Korean Elderly

Old people. I love them. My parents were old. I don’t mean that in an unkind way, but my parents were relatively old when I was born. My mother was 39 and my father, 44 when I was born. While these days this is not so unusual, back in the 1960s it was. So growing up, I was always very aware of the elderly. My paternal grandparents, immigrants from Poland, lived into their 90s. My mother was a hairdresser and always volunteered at nursing homes and convents to give haircuts, and I was carted along – spending long hours chatting with the elderly. I think my fascination with people comes from those times. The stories I heard made me wonder about life and how much things change as well as stay the same. They made me wonder about life overseas, not just in Indiana or Chicago or America. Old people inspire me with the quiet etchings of wrinkles on their faces, showing the map of their life. Now middle- aged myself, I feel even more affinity as my life story gets more and more complicated to tell, I take refuge in that my wrinkles too reflect the life I have lived.

In Korea old people especially fascinate me. At GIC we have a contingent of retirees that attend the regular GIC Talk. Asking somewhat inappropriate questions, they put themselves out there, in English – not their native language to stay active and involved. I love that they are a quality part of my community, offering an insight into the breadth of cultural change that Korea has experienced. We also have Dr Shin Sang Soon, in his 80s, who still comes once or twice a week to volunteer as well as writes The Korean Way column for Gwangju News. I did an article for Gwangju News a few years ago about Seolnal, and learned so much about the personal memories of empty bellies being a reality that the holiday food they overate made them sick. It was like hearing stories from my father about the Great Depression in America.

Stories of Korean elderly are available at district centers here in Gwangju. The elderly have shared their life stories and these are documented for posterity. I think that there should be grade school readers made of them to supplement the history books here in Korea. Wouldn’t it be nice to get Korea, Japan and China to write a history book that honors all three countries’ past without nationalistic or ideological propaganda in them? Then the reader of life stories could act as a supplement to showcase the personal expression of history as it was lived.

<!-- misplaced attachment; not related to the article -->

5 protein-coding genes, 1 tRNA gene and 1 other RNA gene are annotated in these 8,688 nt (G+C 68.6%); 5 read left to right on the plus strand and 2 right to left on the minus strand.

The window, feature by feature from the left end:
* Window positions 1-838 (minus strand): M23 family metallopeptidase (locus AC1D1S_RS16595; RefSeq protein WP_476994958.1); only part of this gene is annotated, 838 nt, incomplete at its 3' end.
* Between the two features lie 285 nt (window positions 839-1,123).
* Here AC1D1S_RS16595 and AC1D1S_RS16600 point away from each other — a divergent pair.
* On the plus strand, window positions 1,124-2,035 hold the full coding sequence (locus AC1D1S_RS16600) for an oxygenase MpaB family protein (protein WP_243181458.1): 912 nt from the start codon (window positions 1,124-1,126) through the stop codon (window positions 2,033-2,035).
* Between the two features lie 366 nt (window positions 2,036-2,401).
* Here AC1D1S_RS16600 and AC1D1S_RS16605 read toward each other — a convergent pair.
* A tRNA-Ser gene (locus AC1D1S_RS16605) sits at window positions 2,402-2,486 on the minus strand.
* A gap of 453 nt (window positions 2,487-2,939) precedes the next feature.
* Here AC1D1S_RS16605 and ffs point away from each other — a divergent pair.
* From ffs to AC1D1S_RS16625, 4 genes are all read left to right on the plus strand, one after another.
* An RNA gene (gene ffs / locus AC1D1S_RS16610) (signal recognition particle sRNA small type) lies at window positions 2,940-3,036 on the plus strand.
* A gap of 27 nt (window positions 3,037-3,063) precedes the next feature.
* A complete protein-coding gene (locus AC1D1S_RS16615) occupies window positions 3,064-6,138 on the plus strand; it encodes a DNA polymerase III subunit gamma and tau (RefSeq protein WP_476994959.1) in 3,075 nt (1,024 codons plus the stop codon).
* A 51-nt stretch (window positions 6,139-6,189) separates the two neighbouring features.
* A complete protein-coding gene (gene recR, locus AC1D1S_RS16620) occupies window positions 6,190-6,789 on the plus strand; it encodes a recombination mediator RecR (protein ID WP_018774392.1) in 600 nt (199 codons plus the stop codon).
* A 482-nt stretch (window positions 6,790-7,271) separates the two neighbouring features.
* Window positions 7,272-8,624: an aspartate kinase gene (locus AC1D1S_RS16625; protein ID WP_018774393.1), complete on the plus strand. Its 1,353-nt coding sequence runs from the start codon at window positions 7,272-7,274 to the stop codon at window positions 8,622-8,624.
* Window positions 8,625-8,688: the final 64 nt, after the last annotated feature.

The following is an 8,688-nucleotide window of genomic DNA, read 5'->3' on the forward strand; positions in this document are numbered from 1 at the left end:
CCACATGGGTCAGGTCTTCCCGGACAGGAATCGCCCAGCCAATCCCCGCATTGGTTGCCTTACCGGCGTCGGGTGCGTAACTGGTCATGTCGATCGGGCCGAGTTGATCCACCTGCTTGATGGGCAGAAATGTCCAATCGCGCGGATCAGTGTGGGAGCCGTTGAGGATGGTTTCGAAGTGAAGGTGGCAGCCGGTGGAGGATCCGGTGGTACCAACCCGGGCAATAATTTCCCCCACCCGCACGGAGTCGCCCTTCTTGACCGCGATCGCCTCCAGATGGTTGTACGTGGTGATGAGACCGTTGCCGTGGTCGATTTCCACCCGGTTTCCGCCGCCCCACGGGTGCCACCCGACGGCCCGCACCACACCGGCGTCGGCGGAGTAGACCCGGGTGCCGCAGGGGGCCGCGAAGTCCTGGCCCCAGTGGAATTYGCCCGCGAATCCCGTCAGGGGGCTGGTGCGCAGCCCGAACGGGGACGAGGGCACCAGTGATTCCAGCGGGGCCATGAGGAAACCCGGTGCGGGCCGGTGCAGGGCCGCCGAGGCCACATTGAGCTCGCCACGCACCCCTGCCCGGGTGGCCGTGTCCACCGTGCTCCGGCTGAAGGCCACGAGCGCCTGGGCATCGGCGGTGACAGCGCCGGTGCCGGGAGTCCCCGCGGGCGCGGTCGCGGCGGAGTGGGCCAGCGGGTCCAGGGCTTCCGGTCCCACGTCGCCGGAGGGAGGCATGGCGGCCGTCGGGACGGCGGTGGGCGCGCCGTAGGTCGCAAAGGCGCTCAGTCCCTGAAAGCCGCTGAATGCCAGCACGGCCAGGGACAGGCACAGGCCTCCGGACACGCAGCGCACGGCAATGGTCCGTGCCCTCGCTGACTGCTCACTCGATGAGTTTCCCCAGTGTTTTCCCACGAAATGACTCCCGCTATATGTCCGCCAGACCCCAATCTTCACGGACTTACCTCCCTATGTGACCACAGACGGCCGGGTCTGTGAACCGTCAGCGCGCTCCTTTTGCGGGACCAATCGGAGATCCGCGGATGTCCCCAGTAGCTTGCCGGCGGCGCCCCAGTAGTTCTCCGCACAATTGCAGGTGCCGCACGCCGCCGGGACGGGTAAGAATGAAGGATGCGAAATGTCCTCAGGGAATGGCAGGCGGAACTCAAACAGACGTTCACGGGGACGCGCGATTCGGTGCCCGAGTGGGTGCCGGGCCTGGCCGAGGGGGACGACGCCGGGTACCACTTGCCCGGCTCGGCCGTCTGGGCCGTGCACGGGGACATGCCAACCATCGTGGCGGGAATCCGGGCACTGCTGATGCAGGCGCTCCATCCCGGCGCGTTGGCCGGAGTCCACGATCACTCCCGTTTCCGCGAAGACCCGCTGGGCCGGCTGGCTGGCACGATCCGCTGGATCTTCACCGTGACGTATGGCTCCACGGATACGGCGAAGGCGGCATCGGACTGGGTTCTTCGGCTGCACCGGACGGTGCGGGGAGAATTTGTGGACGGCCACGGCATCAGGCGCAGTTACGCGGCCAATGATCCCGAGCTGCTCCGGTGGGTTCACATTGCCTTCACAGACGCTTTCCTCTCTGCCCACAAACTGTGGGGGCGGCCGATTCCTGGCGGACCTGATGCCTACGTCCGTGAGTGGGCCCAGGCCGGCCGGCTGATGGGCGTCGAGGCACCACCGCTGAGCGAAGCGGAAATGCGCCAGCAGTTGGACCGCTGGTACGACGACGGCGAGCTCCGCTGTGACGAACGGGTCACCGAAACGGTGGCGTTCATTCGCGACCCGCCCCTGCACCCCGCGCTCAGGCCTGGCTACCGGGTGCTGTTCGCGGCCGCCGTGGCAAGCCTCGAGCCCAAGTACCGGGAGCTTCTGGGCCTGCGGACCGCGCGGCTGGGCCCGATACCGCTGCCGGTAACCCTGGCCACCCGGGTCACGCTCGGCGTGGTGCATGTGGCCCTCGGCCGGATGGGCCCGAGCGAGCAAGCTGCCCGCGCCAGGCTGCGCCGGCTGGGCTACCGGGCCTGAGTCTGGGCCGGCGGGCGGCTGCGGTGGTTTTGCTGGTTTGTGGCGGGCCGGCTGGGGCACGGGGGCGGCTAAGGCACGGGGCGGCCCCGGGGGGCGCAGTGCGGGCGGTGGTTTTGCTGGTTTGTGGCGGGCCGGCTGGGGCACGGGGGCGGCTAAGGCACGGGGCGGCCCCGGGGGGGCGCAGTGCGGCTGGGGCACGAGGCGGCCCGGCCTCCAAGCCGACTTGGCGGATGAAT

The aging generation, or silver generation, has led Gwangju to more adequately deal with the unique problems that post industrialization has brought upon the traditional Korean family. Traditionally, elderly would live with the first son’s family. This is no longer the standard. Grandparents frequently live on their own, staying independent as long as they can. This may not be what the older generations want, I hear many elderly longingly and lovingly talk about how wonderful it will be to live with their children and grandchildren and be cherished by them. But modern life has changed this standard, and more silver towns are being built to accommodate the special needs of the elderly, as families feel they cannot cope with the care of the elderly in their own homes. While many silver towns are privately owned and run, some are nonprofits. Below is a list of several nonprofit centers that help the elderly.

Senior Citizen Centers

무등장애인자립생활센터 Mudeung Indepentent Living Center http://cafe.daum.net/mudeungcil/ 062-433-9209
빛고을장애인자립 생활센터 Bitgoeul Center for Independent Living http://www.bgil.or.kr/ 062-682-5254
열린케어 장애인자립생활 센터 Open Care Independent Living Center http://cafe.daum.net/opendoorcil/ 062-672-0195  
오방장애인자립생활센터 O-Bang Independent Living Center http://cafe.daum.net/obangcenter/ 062-433-7782
우리이웃장애인자립생활센터 Independent Living Cener http://www.necil.kr/ 062-269-3157

There are also many projects that are developed to help engage Korean elderly. There are work programs, usually street clean up crews, as well as language, music, and social programs at places like the Senior Bitgeoul Center in Namgu. This enormous recreational center also has health check facilities and a cafeteria that serves a chun won lunch for one thousand people.

But the reality for many Korean elderly is poverty. Forty five percent of people over 65 in Korea live in poverty. Nearly half of the elderly that you meet are living on less than half the average household income.  I think of this every time I see the squid granny in the Chungjangno underground mall.

The elderly in Korea don’t want pity and in some ways, I don’t think they want to be taken care of. Feeling useful is important to them. I think that their formative experiences of living through the Korean War and surviving Spartan development decades of the 1960s and 1970s, has left them aching for the collective confidence and pride that they gained from seeing the rise of  the Korean Tiger economic miracle in the 1990s and in this century.

The elderly in Korea may be some of most economically poor people in Korea, but they are infinitely some of the most experienced and story-rich people I have had the pleasure to brush elbows with.

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